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Terror arrests in Australia over planned Anzac Day attack

[SYDNEY] Two men were arrested in Australia on Saturday for allegedly planning an Islamic State-inspired terrorist attack using "edged knives" on a ceremony commemorating Anzac soldiers who have fought and died for their country.

Seven search warrants were executed in Melbourne by a joint counter-terrorism team, two months after Prime Minister Tony Abbott warned the threat from home-grown extremists was worsening.

Police said two 18-year-olds were held over terrorism-related offences.

"It is alleged both men were undertaking preparations for planning terrorist acts in Melbourne, which included targeting police officers," Victoria state and federal police said in a joint statement.

"Part of their alleged planning included targeting an Anzac Day ceremony." Ceremonies are due to be held in towns and cities across the country on April 25 to remember those who served and died as Australian and New Zealand Army Corps soldiers - the country's most important national occasion.

This year's events have assumed added significance with the day marking a century since the bloody World War I Gallipoli campaign in what is now Turkey.

More than 60,000 Australian and New Zealand troops joined an Allied expeditionary landing on the peninsula in 1915, and 11,500 of them never returned.

The arrests also come just days after Australia began deploying 330 more troops to Iraq for two years to train local soldiers fighting jihadists including the Islamic State group, joining an aerial and special forces contingent in the region.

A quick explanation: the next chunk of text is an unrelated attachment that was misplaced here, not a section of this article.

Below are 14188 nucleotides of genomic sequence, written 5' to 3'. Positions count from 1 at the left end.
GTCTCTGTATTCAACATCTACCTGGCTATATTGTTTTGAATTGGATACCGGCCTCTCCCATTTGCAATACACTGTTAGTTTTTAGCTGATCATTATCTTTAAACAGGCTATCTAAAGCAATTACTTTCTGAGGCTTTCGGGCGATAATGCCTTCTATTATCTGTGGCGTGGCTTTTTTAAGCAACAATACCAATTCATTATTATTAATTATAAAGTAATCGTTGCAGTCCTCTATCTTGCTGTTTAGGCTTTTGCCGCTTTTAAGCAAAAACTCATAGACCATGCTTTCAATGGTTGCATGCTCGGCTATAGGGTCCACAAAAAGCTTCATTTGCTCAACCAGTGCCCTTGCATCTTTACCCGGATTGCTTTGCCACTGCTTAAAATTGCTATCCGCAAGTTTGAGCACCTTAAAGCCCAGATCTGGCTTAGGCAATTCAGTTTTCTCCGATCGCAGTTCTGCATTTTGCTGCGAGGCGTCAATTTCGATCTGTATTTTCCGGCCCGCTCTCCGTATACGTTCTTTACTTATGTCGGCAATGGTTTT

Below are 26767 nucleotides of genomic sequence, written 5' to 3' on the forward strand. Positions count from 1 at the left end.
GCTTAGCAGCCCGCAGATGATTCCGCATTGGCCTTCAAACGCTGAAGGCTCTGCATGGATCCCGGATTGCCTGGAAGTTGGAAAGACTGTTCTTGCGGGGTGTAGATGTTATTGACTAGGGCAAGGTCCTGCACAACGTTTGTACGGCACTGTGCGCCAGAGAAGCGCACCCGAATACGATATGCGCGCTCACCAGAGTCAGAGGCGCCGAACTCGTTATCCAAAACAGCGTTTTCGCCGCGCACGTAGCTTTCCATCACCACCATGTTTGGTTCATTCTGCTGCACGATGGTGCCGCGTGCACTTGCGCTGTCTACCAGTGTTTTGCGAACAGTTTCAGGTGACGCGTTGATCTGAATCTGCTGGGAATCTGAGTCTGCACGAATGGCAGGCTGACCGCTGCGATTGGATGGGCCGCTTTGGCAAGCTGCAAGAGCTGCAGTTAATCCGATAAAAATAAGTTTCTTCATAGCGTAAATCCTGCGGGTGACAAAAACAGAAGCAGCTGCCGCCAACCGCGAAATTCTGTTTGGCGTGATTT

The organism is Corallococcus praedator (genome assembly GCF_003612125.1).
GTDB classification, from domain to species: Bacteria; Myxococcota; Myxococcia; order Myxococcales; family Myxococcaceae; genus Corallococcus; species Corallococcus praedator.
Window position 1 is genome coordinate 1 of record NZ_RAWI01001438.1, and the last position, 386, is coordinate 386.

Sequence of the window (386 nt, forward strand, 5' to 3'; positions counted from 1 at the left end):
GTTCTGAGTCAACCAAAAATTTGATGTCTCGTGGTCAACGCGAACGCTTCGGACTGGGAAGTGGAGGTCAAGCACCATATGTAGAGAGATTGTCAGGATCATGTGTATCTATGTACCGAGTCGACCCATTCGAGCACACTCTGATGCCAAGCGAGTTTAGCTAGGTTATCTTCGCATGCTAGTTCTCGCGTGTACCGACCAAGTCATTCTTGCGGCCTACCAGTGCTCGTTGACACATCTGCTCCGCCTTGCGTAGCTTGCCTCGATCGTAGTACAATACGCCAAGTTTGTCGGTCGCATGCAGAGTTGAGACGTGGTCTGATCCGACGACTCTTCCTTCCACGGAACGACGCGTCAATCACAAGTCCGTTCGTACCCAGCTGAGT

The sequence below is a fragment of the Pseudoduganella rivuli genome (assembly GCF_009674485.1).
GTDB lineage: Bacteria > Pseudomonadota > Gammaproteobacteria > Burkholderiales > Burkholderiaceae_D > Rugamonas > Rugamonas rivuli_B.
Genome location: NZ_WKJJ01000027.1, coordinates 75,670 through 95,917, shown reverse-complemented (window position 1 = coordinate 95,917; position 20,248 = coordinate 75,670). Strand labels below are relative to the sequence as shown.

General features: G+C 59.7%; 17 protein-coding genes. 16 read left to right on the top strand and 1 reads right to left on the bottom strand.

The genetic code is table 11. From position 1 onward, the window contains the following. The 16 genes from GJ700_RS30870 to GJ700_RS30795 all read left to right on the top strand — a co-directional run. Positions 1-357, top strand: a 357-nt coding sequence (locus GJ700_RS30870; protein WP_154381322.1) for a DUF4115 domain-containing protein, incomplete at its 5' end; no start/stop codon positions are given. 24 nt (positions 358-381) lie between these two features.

A third man held in Saturday's raids, also 18, was arrested on weapons charges with two other teenagers, aged 18 and 19, in custody and assisting with enquiries.

Police said was it believed the attacks would have involved "edged knives", reportedly including a sword, although there was no direct evidence to suggest a beheading, a killing method favoured by jihadists.

"At this stage we have no information that it was a planned beheading. But there was reference to an attack on police," Victoria Police Acting Deputy Commissioner Shane Patton told a news conference.

"Some evidence that was collected at a couple of the scenes and some other information we have leads us to believe that this particular matter was ISIS-inspired." ISIS is another name used to refer to the Islamic State group.

The Age newspaper said the men arrested were "associates" but not relatives of Numan Haider, who was shot and killed by counter-terrorism police in September last year in Melbourne.

Australian Federal Police Acting Deputy Commissioner National Security Neil Gaughan said the arrests demonstrated that authorities would respond quickly to disrupt any alleged terrorism plans.

"We make no apologies for undertaking pre-emptive action to prevent violent and unprovoked attacks from taking place," he said.

"As has been the case in similar operations in recent times, early disruptive activity continues to be a key strategy to keep the community safe." Australia raised its threat level to high last September and has since carried out a series of counter-terrorism raids, with alarm fuelled by the departure of at least 110 of its nationals to Iraq and Syria to fight with the Islamic State group.

More than 30 have returned to Australia.

A string of incidents, including a December siege in a Sydney cafe by a self-styled cleric who attempted to link his actions to Islamic State, have raised awareness about radicalisation among Muslims in Australia.

In February, two men were charged after police thwarted an "imminent" attack in Sydney, seizing an Islamic State flag, a machete and an Arabic-language video detailing the alleged plot.

The same month Mr Abbott, in a national security address, warned of a long-term era of heightened threats from "home-grown" extremists as he announced fresh measures to combat the issue including revoking citizenship for dual-nationals linked to terrorism.


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